Nature on Your Doorstep is sponsored by Barratt Developments PLC, who is supporting the RSPB to get gardens, balconies and other outdoor spaces blooming and buzzing with life. Read about our wider partnership and commitments to nature-friendly homes.
Make your balcony or small space wildlife friendly
Brighten your day with the sound of birdsong or the heady scent of flowers blooming on your balcony or small space. However small your outdoor space, we’ve some great ideas to welcome wildlife into your world.
Top five ways to welcome wildlife
Here’s how to turn your balcony or urban backyard into a beautiful haven for nature:
1. Get growing – plant wildlife-friendly plants
2. Add water – provide a small water feature such as a bird bath
3. Add fascinating features – use logs or stones to create areas of interest
4. Welcome them in – put up a nest box for birds or a bee hotel
5. Feed the birds – bring in the birds with a bird feeder
Please check what limits there are on your balcony such as: weight restrictions, safely securing any items, managing any fire safety risks and making sure your balcony is safe for children, and adjust our suggestions below to fit them.
Plant wildlife-friendly flowers in tubs, containers or planters. Variety really is the spice of life. Choose different plants that flower at different times of the year, so insects can always find food. Here are our top five suggestions:
- Grow a trough of herbs such as marjoram, thyme and sage. They’re all brilliant for bees, and your kitchen
- Trailing Nasturtium – train this right over the side of your balcony and you’ll have a display full of super coloured flowers, and much better for wildlife than most hanging basket plants. They’re easy to grow from seed too
- Add a patio fruit tree – you’ll be rewarded with blossom in the spring, fruit in the summer and all the while providing food and shelter for wildlife
- Crocus – plant these bulbs in the autumn and you’ll have a welcome burst of sunshine in the spring to get your balcony buzzing
- Single flowered Dahlia such as Bishop of Llandaff or Happy Flame. Dahlias produce wonderful large flowers that wildlife can see from afar and they go on flowering from July to the first frosts.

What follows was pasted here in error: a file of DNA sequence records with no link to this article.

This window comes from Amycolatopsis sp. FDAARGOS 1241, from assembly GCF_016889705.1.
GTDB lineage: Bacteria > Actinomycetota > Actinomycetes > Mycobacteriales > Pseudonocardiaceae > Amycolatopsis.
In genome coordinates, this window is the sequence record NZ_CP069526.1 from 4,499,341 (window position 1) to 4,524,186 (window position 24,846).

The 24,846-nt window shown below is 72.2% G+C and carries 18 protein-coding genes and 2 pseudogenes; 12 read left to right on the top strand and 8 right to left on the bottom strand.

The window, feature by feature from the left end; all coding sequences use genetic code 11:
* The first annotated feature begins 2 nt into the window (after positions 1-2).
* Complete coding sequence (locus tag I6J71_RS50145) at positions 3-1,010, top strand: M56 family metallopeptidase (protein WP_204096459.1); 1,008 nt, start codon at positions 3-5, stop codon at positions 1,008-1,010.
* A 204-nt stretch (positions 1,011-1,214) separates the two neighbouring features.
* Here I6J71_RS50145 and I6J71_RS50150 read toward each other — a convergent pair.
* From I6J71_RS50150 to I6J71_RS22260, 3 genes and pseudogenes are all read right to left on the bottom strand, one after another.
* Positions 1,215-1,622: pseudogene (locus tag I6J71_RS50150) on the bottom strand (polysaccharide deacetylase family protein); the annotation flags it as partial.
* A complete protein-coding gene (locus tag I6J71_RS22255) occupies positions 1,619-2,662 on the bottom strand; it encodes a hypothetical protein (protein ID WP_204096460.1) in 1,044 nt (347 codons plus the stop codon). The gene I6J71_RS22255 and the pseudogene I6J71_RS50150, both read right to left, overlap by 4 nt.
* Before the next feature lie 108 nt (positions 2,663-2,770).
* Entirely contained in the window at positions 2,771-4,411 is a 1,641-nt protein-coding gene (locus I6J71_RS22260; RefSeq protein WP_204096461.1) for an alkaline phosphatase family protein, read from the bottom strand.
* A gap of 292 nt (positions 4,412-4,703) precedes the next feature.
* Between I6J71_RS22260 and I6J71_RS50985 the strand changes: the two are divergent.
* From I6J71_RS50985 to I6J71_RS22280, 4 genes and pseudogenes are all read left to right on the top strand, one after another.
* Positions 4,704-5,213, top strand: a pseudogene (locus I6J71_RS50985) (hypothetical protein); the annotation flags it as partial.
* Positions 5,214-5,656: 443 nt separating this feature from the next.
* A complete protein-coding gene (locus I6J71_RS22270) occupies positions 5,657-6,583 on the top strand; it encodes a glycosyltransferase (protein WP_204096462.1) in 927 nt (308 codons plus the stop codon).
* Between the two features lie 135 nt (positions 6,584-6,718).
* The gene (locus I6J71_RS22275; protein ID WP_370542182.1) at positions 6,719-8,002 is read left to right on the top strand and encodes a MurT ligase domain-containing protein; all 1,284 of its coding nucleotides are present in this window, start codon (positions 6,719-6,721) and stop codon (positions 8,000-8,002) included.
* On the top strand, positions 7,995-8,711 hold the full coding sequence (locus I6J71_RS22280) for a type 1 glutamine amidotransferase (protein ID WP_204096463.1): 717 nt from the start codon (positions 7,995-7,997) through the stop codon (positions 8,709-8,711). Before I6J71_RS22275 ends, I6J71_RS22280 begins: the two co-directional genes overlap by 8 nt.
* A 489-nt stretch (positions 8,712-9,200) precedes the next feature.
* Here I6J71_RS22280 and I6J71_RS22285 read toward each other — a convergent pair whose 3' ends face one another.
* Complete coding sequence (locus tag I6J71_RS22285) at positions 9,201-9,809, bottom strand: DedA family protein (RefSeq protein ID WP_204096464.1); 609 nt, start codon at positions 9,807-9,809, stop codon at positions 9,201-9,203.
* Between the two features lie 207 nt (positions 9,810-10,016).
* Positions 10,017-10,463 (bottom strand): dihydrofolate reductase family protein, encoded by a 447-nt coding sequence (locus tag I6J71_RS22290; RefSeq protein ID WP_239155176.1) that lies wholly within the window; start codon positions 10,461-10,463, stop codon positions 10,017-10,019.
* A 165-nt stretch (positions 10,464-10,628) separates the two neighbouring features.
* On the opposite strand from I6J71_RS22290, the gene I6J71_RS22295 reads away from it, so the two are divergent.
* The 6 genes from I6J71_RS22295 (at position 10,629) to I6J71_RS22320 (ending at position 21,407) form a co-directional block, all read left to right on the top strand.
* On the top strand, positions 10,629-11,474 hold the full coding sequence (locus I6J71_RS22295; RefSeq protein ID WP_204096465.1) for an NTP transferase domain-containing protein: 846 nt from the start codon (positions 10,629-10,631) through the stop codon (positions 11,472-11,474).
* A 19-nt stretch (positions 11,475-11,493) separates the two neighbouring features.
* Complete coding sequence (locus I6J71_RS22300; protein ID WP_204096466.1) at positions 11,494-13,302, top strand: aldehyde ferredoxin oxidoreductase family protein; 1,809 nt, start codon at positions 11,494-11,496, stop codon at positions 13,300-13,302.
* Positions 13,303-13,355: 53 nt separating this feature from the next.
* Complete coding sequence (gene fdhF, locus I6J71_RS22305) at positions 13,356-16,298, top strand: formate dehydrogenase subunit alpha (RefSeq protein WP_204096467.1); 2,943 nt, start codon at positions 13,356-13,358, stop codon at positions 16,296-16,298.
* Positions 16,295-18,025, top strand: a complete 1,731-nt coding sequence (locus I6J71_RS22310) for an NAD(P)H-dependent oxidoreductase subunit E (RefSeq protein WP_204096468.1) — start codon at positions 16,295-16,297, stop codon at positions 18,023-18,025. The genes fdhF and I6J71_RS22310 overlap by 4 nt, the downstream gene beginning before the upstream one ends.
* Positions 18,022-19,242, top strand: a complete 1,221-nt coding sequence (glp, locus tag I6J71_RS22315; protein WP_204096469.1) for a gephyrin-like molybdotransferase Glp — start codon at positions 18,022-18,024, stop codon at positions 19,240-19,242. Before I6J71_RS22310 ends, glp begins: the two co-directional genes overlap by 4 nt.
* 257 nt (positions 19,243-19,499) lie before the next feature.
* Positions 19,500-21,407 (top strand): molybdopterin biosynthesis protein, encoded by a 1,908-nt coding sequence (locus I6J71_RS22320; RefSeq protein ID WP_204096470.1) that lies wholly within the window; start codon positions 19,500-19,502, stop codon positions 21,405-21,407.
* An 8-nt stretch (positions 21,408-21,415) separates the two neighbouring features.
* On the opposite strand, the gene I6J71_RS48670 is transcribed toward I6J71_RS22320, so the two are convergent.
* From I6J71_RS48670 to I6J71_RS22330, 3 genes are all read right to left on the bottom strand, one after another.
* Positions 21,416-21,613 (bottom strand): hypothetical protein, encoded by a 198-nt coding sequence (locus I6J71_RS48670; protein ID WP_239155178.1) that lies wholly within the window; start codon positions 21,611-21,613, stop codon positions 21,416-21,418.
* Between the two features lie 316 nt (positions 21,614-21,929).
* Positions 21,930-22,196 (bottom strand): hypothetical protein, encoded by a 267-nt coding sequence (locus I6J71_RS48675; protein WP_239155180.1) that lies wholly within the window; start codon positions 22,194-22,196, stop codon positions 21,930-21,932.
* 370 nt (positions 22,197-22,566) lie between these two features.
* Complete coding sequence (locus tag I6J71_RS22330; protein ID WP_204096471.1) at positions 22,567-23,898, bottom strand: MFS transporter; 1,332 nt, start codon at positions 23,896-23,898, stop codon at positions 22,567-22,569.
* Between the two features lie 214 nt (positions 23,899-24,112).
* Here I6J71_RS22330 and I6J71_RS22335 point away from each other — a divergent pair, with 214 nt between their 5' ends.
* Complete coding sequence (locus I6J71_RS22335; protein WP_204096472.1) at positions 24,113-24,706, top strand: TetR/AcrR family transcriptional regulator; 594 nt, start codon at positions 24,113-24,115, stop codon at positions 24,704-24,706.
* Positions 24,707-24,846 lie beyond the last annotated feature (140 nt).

When greening up your small space think about:
- Using containers of different shapes and sizes and grouping your plants together. This helps the plants retain humidity, plus it can make for a stunning display! The larger the pot, the easier it is to keep plants happy and healthy
- Choosing plants that like to climb or grow against walls are great for small spaces. You can train them against a wall or up and over a balcony railing
- Small trees or shrubs that can be grown in large pots – as well as adding interest to your space, a tree can be a great place to hang a bird feeder!
Water for life!
Even a small water feature can help wildlife. Large tubs and containers, or even old sinks, make excellent water features that can also provide a home for nature. Meanwhile a large plate or shallow container can make a great bird bath.
To create a mini-pond:
- Choose your container. This could be anything from a washing-up bowl to an old sink
- Place a layer of gravel at the bottom of your water feature – don’t use soil or compost
- Add large pebbles, bricks and small logs in your feature to ensure that wildlife can get in and out
- You can also add pond plants including pondweed. As the pond matures, the plants and creatures that make it their home should help keep it clean
- Birds may well come to drink and bathe and, in time, you may enjoy signs of life from tiny water beetles to elegant pondskaters.
Add interesting features
Enhance your outdoor space by adding logs, stones or cobbles in, on or around tubs and planters.
- Logs, stones and cobbles provide areas for small creatures to shelter, that in turn could encourage birds and are readily available in garden centres and DIY stores. Logs can also support communities of mosses and lichens.
- You can create a decorative effect by grouping logs or stones on, around or in planters
- Branches make ideal perches for insects or birds
- Be sure not to remove logs and branches from hedges and woodlands. Ask around or buy branches and logs from a tree surgeon.
Remember to ensure that all the materials you add are securely positioned so that there is no risk of them falling.
Give birds and bugs a home
Why not provide a home for wildlife by putting up a nest box or adding an insect box.
- You could make your own or buy one – you’ll find several different types in our RSPB online shop
- A bird nest box is best placed at least 2m from the ground and should face between north and east. Be sure to place the box away in a quiet spot and in a place that cats cannot easily reach
- Bee hotels are best facing a warm sunny aspect and located positioned at about waist or chest height near to your bee-friendly plants. You can even build your own bee B&B
- It’s important to keep bird nest boxes clean. Every autumn (September onwards) dispose of any contents and rinse the box with a dilute solution of disinfectant in warm water.
Feed the birds
A great way to welcome wildlife into your space is by providing food for birds. You'll not only be rewarded with regular visits but close-up views too:
- Feeding birds can help populations that may otherwise struggle. Even a window feeder can work wonders
- One great way to attract birds is to put up a hanging feeder containing sunflower hearts
- These are very popular with finches, tits and sparrows. Use a ‘guardian feeder’ with an outer mesh cage to deter larger visitors such as pigeons
- It’s important to regularly clean your bird feeders to help keep the birds who use them healthy.